Investigating How Mutations in Cytochrome c Affect the Intrinsic Apoptosis Pathway
Cytochrome c is a highly conserved, haem containing protein that usually resides in the mitochondria inter-membrane space. In mitochondria, cytochrome c has a well-known role in the electron transport chain transferring electrons from complex three to complex four. Cytochrome c also has an important role in the intrinsic apoptosis pathway. Following an apoptotic trigger, cytochrome c is released from mitochondria into the cytosol where it triggers apoptosome formation by binding to apoptosis protease activating factor-1 (Apaf-1). Apoptosome formation leads to the activation of cysteine-aspartic proteases (caspases) and cell death. Prior to release from mitochondria, cytochrome c is reported to catalyse the oxidation of cardiolipin in the presence of H2O2. This peroxidase reaction has been said to be necessary for cytochrome c release from mitochondria. Three pathogenic variants in cytochrome c have been reported in families with thrombocytopenia, characterised by a low platelet count in the blood. These variants increase the peroxidase activity of cytochrome c in vitro with a non-physiological substrate. The first aim of the work described in this thesis was to determine the underlying mechanism behind this increase in peroxidase activity. It was hypothesised that the mutations alter the protein dynamics of cytochrome c, leading to the increase in activity. However, the results showed that the mutations had no effect on the protein dynamics of cytochrome c throughout the steady state of the peroxidase reaction. The Km for a non-physiological substrate was also determined however, unexpectedly the rate of the peroxidase reaction decreased with increasing substrate concentration. It was concluded that some substrates can inhibit the initial oxidation of methionine 80 in cytochrome c, a step that is required for the enzyme to have peroxidase activity. This may have implications in the cell as small molecules could inhibit the peroxidase reaction in vivo. Mutations in cytochrome c also increase the activation of caspases in vitro. It was hypothesised that cytochrome c mutations alter the affinity of the interaction between cytochrome c and Apaf-1, causing the increase in caspase activation. However, due to Apaf-1 oligomerisation following cytochrome c binding, the binding affinity is hard to measure with accuracy. As cytochrome c binds to the WD40 domain of Apaf-1, we attempted to express the WD40 domain to use when determining the binding affinity. This was unsuccessful due to multiple WD40 domain constructs being insoluble following expression in Escherichia coli and insect cells. Using full-length Apaf-1 to determine the binding affinity was attempted using BLItz. This was also unsuccessful due to non-specific binding to several types of biosensor. Alternative methods will need to be tried to express the Apaf-1 WD40 domain and determine the affinity of the interaction.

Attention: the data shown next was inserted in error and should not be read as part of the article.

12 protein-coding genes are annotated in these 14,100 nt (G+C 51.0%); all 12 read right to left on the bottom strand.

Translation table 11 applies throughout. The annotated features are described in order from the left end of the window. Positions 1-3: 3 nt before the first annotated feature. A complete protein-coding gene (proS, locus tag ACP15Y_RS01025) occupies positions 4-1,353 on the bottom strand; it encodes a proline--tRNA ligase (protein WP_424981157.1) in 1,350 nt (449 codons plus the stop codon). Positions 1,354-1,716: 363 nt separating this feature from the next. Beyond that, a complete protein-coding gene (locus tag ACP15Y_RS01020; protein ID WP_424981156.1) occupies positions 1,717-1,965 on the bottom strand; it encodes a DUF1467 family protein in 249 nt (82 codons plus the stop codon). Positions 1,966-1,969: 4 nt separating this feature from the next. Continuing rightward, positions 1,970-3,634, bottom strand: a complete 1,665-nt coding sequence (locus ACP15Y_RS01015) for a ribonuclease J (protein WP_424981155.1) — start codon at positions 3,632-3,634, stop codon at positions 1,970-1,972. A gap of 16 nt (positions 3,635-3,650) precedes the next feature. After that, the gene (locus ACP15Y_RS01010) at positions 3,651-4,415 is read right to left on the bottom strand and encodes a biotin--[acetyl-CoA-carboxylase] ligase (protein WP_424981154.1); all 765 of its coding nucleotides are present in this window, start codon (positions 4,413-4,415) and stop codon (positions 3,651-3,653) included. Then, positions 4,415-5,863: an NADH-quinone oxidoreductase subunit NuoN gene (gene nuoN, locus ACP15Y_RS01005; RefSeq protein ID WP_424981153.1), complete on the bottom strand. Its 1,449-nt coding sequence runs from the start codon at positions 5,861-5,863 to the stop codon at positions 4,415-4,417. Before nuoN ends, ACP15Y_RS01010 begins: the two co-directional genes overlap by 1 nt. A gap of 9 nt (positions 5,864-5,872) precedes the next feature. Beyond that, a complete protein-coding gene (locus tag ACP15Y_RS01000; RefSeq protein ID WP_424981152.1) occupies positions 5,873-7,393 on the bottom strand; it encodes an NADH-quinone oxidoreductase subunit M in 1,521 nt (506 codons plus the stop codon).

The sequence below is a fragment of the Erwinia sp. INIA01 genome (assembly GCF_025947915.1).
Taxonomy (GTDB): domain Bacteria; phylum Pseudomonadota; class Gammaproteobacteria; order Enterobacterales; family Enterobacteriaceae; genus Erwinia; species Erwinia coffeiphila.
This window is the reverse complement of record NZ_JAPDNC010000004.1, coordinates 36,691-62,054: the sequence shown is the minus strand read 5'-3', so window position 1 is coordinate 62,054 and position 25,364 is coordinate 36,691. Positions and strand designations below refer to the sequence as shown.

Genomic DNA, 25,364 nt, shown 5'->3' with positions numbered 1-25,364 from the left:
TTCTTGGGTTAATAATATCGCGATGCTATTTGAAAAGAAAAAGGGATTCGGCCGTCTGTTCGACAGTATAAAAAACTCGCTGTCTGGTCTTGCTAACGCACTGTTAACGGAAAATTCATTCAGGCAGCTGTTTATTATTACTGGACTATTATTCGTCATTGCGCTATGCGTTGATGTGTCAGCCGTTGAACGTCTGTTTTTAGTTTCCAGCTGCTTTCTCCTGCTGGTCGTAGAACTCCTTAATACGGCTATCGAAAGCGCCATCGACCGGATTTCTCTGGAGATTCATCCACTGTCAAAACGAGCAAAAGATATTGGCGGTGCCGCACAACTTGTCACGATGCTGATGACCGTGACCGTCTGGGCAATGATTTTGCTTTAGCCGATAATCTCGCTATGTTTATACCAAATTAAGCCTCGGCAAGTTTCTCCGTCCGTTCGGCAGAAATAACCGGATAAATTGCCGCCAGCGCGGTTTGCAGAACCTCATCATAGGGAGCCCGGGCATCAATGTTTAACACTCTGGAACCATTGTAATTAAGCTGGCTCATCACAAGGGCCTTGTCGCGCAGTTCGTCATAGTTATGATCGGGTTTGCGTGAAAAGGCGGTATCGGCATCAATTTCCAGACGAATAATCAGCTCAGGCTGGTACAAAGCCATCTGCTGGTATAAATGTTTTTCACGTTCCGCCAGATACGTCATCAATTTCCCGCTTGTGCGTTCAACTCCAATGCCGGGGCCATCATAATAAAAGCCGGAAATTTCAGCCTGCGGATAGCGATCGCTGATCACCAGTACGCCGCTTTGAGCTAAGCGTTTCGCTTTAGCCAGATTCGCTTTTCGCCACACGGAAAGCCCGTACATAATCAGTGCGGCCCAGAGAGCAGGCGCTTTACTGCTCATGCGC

Advisor: Ledgerwood, Elizabeth
Degree Name: Master of Science
Degree Discipline: Biochemistry
Publisher: University of Otago
Keywords: Cytochrome c; Apoptosis; Apaf-1
Research Type: Thesis